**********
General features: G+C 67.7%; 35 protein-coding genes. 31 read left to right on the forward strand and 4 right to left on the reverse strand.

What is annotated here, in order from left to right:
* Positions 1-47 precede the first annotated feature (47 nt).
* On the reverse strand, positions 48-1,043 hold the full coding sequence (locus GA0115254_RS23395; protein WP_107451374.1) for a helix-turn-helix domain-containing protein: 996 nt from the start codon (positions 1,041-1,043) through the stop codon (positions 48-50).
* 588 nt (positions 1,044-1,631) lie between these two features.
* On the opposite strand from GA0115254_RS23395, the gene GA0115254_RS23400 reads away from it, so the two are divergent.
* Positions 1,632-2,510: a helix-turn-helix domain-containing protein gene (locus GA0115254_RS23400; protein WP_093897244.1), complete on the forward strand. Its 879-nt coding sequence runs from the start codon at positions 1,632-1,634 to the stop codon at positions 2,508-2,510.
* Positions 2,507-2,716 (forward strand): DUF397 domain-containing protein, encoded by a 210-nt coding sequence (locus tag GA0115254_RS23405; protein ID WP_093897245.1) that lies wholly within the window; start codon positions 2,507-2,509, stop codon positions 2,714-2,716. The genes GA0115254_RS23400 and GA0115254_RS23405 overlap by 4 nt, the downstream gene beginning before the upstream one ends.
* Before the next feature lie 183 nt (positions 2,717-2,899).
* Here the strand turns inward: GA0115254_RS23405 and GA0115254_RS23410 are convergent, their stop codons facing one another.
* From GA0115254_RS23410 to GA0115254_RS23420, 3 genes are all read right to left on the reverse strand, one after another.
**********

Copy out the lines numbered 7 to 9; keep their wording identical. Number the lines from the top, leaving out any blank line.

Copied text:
* Positions 1,632-2,510: a helix-turn-helix domain-containing protein gene (locus GA0115254_RS23400; protein WP_093897244.1), complete on the forward strand. Its 879-nt coding sequence runs from the start codon at positions 1,632-1,634 to the stop codon at positions 2,508-2,510.
* Positions 2,507-2,716 (forward strand): DUF397 domain-containing protein, encoded by a 210-nt coding sequence (locus tag GA0115254_RS23405; protein ID WP_093897245.1) that lies wholly within the window; start codon positions 2,507-2,509, stop codon positions 2,714-2,716. The genes GA0115254_RS23400 and GA0115254_RS23405 overlap by 4 nt, the downstream gene beginning before the upstream one ends.
* Before the next feature lie 183 nt (positions 2,717-2,899).